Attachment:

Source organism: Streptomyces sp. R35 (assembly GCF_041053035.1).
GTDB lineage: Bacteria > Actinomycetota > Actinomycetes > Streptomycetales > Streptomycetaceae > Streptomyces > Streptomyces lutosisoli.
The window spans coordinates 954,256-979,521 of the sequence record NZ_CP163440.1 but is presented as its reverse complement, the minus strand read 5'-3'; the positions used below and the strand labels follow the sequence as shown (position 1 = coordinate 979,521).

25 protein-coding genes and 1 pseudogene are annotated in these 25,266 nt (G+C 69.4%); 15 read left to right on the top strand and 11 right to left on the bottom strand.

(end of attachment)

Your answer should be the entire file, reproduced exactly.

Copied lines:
Source organism: Streptomyces sp. R35 (assembly GCF_041053035.1).
GTDB lineage: Bacteria > Actinomycetota > Actinomycetes > Streptomycetales > Streptomycetaceae > Streptomyces > Streptomyces lutosisoli.
The window spans coordinates 954,256-979,521 of the sequence record NZ_CP163440.1 but is presented as its reverse complement, the minus strand read 5'-3'; the positions used below and the strand labels follow the sequence as shown (position 1 = coordinate 979,521).

25 protein-coding genes and 1 pseudogene are annotated in these 25,266 nt (G+C 69.4%); 15 read left to right on the top strand and 11 right to left on the bottom strand.